Resources for today's girls
The Uniquely Me Book by Nancy Rue
The Christian  Girl's Guide to Me: The Quiz Book by Katrina Cassel

Merida is a refreshing change from some of the earlier princess. Red haired and fiery, she is the only princess not to have a love interest during her movie. Her mother's desire to see her become a proper lady and marry a suitable man clashes with Merida's independent nature and her desire not to be tied down in marriage so young. She would prefer to ride her horse and shoot archery instead. When her mother is turned into bear, Merida has to find a way to break the spell before Mom is mistaken for the bear that tore off the king's leg and is killed for revenge. Working together to get Mom transformed back into a human helps Merida and Mom form a bond and understand each other better. The movie wouldn't be the same without the mischievous brothers.

Merida's Disney page says, "Merida is a princess by birth and an adventurer by spirit. She spends her days practicing archery, riding her horse Angus, and exploring the world around her. She loves her family, but she wants to control her own destiny."

Living the lesson: Wanting to choose your destiny is good, but remember that God has the perfect plan for you. He's given you all you need to live it out. So keep your heart in tune with God so you won't miss out on what he already has planned for you. Chances are, it will be more amazing than anything you would have thought up.

Key verse: You guide me with your counsel, leading me to a glorious destiny. Psalm 73:24

Resources for today's girls
The It's My Life Book by Nancy Rue

A Girl After God's Own Heart by Elizabeth George

Elsa and Anna are the newest Disney princesses as Frozen was the first movie to have two princesses, and both are loved and adored. The song "Let it Go" has become the new anthem for today's girls. Although the princesses have a rocky start with Elsa setting off an eternal winter, the sisters eventually find that love is the answer to a frozen heart. Add in a lovable snowman with lots of personality, an ice delivery man named Kristoff and a reindeer named Sven, and you have a movie that is a hit with all ages.

Elsa and Anna are most often grouped together, but they are two very different princesses. Elsa, more serious and mature, kept herself secluded from her younger, more energetic, even hyper, sister. Elsa was probably the kind of girl who spent her time studying, fulfilling obligations, trying hard to please everyone and live up to all the expectations on her as the oldest. She also had to hide her frozen touch. (Like the Midas touch, but it all turned to ice not gold). Anna was impetuous and all about fun. She's the child you can't get up in the morning, who loses her homework and has a pile of dirty clothes shoved under her bed.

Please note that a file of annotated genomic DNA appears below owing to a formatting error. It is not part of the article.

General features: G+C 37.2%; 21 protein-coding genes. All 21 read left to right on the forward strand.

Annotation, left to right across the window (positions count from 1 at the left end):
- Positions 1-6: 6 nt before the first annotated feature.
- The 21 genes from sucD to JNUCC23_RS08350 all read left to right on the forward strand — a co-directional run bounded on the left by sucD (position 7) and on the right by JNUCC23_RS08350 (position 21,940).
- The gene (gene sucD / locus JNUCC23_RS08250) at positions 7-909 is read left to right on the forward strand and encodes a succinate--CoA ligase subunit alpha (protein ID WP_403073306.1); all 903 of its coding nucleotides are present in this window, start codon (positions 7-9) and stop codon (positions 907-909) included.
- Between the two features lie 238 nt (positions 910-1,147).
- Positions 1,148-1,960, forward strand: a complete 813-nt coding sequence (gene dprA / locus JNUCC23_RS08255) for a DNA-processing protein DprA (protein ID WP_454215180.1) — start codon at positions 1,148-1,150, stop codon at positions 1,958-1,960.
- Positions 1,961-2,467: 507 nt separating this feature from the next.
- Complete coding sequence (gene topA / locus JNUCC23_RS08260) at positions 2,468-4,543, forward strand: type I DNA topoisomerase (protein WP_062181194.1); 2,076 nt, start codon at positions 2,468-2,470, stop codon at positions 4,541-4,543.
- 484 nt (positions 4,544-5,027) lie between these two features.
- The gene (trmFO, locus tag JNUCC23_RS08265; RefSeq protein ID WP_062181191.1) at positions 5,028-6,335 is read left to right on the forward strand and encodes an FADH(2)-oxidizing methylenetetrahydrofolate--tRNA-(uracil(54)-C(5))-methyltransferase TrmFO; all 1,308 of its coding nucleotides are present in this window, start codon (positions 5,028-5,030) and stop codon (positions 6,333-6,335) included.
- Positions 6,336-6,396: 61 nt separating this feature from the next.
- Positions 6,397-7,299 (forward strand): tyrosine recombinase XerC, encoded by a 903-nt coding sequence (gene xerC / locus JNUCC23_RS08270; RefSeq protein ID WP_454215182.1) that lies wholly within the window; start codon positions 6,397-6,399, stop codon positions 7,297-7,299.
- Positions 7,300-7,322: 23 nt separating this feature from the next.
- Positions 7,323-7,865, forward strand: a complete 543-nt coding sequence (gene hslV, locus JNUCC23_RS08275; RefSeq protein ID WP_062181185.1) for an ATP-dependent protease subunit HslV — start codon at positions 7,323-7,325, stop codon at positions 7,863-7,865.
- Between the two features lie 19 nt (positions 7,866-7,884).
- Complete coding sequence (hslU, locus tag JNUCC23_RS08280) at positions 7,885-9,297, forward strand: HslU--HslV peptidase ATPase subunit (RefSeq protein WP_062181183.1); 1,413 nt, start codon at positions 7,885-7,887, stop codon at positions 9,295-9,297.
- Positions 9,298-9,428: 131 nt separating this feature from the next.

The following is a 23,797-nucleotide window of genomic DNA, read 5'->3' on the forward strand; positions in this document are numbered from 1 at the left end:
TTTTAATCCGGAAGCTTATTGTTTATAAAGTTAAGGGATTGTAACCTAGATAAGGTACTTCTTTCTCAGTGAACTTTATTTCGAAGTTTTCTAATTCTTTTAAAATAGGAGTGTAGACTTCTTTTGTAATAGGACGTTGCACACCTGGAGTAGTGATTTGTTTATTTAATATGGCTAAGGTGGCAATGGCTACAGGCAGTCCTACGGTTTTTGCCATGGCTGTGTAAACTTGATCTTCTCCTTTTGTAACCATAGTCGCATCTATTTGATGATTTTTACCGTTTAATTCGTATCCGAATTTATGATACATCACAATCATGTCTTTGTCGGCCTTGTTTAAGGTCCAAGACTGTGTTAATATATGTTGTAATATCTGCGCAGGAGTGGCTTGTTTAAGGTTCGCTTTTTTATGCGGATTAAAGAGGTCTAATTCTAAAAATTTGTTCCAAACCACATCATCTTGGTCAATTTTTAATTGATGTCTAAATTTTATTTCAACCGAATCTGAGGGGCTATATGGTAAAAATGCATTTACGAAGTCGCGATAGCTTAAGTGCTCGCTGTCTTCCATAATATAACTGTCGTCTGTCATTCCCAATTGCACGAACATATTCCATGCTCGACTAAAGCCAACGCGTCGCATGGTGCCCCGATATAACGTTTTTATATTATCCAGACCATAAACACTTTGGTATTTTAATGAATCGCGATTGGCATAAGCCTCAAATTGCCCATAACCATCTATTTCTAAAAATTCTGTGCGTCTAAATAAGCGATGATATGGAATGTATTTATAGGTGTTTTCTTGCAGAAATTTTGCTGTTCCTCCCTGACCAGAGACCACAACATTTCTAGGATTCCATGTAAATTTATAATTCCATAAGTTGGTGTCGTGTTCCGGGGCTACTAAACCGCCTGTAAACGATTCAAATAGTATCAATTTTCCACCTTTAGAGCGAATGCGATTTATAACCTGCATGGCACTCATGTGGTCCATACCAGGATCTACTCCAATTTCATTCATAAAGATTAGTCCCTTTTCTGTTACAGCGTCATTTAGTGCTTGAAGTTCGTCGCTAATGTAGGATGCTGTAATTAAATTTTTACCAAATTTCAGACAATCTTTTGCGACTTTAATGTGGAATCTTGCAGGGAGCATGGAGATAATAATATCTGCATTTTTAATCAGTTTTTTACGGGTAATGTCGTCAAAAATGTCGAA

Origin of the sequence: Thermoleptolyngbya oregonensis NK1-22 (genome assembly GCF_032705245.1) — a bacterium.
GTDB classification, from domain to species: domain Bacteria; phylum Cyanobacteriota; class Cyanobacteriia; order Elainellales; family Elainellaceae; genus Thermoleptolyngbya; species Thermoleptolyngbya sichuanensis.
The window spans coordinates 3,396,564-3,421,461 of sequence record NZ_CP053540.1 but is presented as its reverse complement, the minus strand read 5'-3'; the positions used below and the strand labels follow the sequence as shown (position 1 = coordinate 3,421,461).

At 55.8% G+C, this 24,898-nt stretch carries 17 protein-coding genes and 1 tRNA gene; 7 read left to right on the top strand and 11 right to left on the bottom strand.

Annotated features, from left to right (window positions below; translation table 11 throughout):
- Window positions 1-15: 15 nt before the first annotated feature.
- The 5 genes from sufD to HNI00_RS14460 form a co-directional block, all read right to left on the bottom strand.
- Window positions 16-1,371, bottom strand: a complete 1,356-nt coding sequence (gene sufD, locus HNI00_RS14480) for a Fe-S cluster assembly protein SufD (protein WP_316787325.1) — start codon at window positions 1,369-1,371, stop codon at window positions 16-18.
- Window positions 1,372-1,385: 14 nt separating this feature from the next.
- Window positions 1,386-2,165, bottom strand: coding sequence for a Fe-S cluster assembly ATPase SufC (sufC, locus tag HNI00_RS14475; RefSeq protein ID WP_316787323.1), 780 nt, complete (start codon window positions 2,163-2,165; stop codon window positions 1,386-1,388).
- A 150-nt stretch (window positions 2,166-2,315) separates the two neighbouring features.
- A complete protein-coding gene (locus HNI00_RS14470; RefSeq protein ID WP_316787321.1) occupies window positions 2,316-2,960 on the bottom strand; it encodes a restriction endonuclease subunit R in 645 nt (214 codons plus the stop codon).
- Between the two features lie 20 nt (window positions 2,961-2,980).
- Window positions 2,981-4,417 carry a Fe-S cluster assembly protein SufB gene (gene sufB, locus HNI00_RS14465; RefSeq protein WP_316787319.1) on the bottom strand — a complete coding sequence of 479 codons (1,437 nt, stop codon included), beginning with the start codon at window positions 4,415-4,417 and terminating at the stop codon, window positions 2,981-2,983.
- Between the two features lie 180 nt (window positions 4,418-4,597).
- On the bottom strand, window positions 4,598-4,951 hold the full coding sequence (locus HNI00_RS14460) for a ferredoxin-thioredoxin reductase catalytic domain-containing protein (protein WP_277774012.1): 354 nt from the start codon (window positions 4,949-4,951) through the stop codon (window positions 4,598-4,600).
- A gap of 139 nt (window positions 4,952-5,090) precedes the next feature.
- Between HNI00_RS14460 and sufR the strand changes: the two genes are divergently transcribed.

So on one hand we have the reserved, elegant older sister who is guided by a strong sense of duty, and the younger carefree sister who follows her emotions and whims. Yet Anna proves herself loyal and willing to sacrifice herself for her sister.

Elsa seems to be the preferred princess since her costume and doll has so far outsold Anna's. And of course she gets the "Let it Go Song." But to me she's cold, both literally and figuratively, while Anna is warm and accepting. And while Elsa has a super power, Anna has to sort things out with no magical powers, just the help of friends. And friends are something Elsa seems to be lacking.

The sisters are definitely different, but different can be good. Sometimes siblings' strengths and weaknesses compliment each others'. So if they can work together, problems can be more easily solved.

Living the lesson: If you have a sister or brother who drives you crazy, look for his or her strengths. Find out how you can use your individual strengths and weaknesses to help each other.
Key verse: Make allowance for each other’s faults, and forgive anyone who offends you. Remember, the Lord forgave you, so you must forgive others. Above all, clothe yourselves with love, which binds us all together in perfect harmony. Colossians 3:13-14
Resources for today's girls
Everyone Tells Me to Be Myself but I Don't Know Who I Am by Nancy Rue
Faithgirlz Handbook

Anyone have a good book for helping siblings get along?

And for all the princesses in your life:

See it here

So, this is my list of princesses and my own version of their stories. Some princess are stereotypical and some are spunky. Some do exactly as they're told, others disobey but have a happy ending anyway. They are loving, kind, brave, and sacrificial. But some also have wrong values and wrong means to get what they want. So the question is, are they positive role models for our girls or not? What positive and negative values do you think they teach?